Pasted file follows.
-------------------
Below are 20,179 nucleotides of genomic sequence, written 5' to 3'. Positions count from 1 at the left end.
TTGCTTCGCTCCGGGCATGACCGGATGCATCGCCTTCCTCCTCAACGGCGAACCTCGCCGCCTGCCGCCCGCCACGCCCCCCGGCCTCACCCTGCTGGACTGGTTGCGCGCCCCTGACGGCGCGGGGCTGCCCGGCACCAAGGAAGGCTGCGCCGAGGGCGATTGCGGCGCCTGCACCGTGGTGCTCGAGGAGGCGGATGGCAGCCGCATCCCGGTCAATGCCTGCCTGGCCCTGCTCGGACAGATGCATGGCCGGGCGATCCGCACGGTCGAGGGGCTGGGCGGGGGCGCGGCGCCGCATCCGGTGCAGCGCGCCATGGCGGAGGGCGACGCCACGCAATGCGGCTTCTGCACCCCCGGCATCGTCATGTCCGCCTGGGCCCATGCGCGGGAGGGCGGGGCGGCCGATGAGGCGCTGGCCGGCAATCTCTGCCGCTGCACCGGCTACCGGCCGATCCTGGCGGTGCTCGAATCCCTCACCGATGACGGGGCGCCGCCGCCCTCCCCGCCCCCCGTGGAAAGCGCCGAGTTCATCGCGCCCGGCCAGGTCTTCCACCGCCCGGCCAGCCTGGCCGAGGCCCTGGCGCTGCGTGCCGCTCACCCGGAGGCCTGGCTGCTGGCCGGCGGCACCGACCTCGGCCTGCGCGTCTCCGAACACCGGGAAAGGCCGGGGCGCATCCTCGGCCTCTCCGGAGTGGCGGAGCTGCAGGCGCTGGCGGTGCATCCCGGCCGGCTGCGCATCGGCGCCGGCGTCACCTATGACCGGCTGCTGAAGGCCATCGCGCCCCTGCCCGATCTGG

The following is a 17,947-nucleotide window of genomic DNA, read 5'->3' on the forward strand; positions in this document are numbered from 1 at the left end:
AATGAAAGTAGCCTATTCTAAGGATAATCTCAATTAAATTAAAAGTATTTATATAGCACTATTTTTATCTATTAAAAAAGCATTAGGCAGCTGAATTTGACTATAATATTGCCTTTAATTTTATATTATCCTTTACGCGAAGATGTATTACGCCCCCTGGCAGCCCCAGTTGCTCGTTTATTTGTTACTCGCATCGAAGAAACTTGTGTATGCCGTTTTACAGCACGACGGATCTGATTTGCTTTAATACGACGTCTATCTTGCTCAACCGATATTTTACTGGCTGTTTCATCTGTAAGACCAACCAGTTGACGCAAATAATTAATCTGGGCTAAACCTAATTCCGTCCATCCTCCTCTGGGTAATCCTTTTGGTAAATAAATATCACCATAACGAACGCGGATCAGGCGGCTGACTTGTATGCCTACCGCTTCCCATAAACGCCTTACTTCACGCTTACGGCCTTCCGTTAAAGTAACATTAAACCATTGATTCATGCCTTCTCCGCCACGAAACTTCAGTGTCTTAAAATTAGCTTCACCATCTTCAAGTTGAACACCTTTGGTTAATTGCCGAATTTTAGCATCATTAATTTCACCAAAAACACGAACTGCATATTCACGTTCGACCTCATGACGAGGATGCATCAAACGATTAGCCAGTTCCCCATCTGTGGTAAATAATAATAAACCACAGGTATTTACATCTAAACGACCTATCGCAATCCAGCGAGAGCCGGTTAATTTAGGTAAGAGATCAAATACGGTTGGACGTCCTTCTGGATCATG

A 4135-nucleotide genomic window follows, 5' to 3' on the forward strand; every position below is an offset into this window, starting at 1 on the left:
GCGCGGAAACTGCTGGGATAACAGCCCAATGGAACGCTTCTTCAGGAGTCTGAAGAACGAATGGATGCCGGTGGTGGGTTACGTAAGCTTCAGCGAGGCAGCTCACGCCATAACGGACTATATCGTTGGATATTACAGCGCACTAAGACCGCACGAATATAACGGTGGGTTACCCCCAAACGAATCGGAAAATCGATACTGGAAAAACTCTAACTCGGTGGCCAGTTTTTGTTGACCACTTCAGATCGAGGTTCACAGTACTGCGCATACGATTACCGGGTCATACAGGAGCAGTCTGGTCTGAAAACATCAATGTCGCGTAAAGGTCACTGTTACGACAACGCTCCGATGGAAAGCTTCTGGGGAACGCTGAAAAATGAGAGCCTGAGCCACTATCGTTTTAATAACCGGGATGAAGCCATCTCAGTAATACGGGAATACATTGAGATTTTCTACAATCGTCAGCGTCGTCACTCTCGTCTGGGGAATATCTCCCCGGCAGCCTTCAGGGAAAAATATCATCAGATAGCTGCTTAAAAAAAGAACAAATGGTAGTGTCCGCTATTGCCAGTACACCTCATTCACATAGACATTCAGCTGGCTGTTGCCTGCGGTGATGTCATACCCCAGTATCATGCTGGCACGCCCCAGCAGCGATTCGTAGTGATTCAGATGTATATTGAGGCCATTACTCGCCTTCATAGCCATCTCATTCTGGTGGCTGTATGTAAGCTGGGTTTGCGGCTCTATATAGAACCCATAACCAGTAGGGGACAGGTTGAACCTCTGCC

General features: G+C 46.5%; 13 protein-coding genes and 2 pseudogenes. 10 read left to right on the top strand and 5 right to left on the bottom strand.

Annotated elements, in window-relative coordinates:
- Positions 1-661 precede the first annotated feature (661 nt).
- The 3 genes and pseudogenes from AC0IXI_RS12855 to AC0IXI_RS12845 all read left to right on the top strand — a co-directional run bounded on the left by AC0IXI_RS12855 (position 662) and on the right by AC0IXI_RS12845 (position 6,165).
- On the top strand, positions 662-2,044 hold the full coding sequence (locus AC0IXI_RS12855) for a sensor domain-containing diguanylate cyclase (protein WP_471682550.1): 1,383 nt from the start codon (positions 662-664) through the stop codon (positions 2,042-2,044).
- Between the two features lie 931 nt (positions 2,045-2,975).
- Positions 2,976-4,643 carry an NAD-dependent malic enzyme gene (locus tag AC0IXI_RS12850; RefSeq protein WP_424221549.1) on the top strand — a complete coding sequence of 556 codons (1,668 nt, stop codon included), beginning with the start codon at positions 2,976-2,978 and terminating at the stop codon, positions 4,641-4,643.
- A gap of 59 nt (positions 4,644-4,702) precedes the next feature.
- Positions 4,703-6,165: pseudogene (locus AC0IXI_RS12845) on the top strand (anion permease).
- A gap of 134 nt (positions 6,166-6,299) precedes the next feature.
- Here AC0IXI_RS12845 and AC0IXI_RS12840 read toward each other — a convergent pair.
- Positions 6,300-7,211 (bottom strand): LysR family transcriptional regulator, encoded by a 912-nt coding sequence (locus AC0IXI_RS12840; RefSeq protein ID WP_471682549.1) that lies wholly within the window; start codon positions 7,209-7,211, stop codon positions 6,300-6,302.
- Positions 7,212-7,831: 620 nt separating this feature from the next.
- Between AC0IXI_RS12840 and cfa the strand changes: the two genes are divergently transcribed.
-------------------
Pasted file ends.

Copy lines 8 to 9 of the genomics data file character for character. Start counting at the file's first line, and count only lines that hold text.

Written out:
Annotated elements, in window-relative coordinates:
- Positions 1-661 precede the first annotated feature (661 nt).